A new development in a long-standing turf war between China and the Philippines. The Philippine government is protesting the Chinese government’s move to place the South China Sea under the jurisdiction of a new Chinese city.
The Montreal Gazette reports that Philippine diplomats, in a bizarrely high-schoolish sort of move, handed Chinese diplomat Ma Keqing a note protesting the proposed Sansha city, which would take control of all disputed territories across the South China Sea:
“China’s Cabinet approved the establishment of Sansha last month to administer three major island groups in the South China Sea and surrounding waters, with the government seat to be based in the Paracel Islands, which Chinese officials call Xisha …
Beijing’s decision contradicted a 2002 nonaggression accord signed by China and the Association of Southeast Asian Nations to prevent the territorial disputes from turning violent. There are fears that the disputes could spark Asia’s next major armed conflict.
Chinese officials have said they plan to establish a military presence in Sansha, along with an aquaculture research centre.”
Coincidentally, China’s news agency Xinhua reported that Chinese ships recently ran into some unwanted Vietnamese vessels while patrolling the South China Sea. Another strange coincidence: Vietnam is on board with the Philippines in protesting China’s Sansha city plans. In an article that smacks just a little of propaganda, Xinhua described the Chinese navy’s bold moves:
“Patrolling and conducting surveys in the South China sea, the four China Marine Surveillance ships are here to highlight China’s sovereignty and jurisdiction.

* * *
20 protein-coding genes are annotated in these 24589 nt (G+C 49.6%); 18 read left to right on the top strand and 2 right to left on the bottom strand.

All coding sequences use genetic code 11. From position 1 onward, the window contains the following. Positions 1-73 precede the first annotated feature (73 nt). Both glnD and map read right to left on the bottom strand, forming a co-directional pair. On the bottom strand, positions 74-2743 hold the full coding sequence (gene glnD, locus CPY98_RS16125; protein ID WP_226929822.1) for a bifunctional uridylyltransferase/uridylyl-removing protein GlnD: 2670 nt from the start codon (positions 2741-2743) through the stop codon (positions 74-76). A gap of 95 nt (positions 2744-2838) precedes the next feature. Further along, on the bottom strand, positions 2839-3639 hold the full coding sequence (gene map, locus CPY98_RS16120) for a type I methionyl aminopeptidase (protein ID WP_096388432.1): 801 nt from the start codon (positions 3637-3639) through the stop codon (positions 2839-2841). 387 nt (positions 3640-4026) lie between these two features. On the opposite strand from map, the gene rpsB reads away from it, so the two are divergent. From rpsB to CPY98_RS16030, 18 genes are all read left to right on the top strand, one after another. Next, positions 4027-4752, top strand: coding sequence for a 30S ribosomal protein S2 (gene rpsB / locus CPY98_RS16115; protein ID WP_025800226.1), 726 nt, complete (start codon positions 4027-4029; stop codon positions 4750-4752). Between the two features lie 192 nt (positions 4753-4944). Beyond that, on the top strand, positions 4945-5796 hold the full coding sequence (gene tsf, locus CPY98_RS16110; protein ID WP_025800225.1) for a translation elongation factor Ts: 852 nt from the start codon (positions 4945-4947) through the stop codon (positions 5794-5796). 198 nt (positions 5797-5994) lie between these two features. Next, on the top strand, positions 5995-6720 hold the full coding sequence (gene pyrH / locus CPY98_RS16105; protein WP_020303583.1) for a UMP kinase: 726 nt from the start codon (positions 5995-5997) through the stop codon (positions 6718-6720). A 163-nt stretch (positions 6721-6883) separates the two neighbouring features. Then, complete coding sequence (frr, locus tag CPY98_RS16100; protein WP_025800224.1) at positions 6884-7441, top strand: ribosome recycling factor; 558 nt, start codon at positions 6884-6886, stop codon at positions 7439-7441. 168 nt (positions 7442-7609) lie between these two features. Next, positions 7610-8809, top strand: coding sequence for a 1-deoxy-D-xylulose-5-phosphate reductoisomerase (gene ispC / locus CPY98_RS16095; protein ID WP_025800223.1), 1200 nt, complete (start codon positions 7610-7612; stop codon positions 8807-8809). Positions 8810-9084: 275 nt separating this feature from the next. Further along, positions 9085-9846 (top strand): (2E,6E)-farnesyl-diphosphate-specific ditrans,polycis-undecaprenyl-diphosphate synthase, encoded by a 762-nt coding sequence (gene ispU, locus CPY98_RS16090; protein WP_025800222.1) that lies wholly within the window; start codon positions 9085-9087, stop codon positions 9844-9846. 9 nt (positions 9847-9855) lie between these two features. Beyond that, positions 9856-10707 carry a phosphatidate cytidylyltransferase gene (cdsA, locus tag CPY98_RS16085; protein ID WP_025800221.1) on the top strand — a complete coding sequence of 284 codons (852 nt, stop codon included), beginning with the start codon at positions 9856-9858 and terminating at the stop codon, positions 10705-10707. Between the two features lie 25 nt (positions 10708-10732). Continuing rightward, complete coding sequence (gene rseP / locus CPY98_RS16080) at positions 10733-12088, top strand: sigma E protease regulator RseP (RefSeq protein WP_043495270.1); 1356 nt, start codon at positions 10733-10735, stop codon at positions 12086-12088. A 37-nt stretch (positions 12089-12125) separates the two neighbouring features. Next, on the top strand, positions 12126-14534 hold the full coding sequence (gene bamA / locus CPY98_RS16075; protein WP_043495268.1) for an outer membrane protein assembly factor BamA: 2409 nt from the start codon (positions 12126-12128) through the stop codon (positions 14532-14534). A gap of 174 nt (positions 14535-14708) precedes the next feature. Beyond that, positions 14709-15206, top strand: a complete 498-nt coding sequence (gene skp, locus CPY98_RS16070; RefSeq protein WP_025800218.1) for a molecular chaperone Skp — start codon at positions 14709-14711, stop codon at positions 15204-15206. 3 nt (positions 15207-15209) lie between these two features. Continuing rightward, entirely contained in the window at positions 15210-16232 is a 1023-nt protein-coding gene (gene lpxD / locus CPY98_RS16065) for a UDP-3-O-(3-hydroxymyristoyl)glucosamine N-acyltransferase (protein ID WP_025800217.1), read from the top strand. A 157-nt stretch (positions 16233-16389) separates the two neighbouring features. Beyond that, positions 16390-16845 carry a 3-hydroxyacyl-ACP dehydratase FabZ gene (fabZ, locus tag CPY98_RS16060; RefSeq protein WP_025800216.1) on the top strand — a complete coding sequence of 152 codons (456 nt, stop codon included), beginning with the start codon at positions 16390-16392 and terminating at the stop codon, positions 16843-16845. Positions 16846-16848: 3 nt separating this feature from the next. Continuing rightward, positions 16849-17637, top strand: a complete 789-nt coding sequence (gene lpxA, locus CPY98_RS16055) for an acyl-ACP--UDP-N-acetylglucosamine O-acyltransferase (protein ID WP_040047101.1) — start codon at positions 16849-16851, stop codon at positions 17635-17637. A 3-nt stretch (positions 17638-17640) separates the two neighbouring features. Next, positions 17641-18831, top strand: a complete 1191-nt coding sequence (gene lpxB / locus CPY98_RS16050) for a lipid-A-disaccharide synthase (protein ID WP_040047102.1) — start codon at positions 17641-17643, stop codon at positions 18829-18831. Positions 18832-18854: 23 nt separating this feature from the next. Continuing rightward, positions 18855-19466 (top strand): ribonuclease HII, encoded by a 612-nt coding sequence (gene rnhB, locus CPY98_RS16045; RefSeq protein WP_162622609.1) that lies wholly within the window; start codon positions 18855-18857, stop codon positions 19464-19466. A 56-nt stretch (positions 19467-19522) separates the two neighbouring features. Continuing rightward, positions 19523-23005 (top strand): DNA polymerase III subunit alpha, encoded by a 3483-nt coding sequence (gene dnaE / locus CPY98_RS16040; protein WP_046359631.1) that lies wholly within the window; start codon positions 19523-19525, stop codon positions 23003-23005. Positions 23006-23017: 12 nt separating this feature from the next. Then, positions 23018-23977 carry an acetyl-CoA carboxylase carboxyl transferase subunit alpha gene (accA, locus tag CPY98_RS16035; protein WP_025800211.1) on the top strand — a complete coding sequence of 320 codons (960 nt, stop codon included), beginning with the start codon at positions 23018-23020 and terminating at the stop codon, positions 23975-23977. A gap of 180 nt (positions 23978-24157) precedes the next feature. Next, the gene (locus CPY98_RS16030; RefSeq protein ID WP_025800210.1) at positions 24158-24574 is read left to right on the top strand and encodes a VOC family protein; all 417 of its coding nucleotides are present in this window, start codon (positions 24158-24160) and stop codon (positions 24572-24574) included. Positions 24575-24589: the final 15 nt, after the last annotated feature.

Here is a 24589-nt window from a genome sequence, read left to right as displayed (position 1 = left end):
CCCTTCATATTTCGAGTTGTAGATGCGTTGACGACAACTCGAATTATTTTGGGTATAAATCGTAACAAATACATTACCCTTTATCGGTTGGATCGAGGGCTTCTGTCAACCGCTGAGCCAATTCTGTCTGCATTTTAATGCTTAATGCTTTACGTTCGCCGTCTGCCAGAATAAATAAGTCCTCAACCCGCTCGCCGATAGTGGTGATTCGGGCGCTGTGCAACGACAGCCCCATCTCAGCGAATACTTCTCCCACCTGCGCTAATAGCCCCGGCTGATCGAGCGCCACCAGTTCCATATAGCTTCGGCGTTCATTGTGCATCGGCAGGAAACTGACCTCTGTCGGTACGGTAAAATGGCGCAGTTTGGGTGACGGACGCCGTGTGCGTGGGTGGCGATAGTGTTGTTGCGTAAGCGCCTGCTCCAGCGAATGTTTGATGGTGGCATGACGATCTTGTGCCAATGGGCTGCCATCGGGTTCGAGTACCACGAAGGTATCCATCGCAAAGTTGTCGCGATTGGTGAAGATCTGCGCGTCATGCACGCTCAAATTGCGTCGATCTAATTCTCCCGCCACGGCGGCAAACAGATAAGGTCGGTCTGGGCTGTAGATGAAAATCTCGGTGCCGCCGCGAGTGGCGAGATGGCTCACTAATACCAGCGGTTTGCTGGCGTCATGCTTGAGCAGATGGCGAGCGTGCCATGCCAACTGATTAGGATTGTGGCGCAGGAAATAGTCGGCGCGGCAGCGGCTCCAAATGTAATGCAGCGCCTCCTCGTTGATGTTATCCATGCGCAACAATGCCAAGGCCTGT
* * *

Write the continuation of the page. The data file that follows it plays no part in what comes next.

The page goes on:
The team recently had an unexpeceted encounter. A Vietnamese ship was trying to pass through Chinese territory at high speed.
Huang Yong, China Marine Surveillance, said, ‘Vietnamese vessel. This is China Marine Surveillance Ship Number 83. Under the UN Convention on the Law of the Sea and the laws of China, this area of water belongs to China. Do not interfere with our operations. ‘
The command ship faced down the intruding vessel, issuing the warning repeatedly in Chinese, English and Vietnamese. The other three Chinese ships supported it by changing formation. Ten minutes later, the Vietnamese ship dropped its speed and turned around.
It’s just one example of the patrol team’s efforts to protect China’s sovereignty in South China sea.”
What do you think? Is China making moves on the South China sea, or merely protecting its ocean sovereignty?
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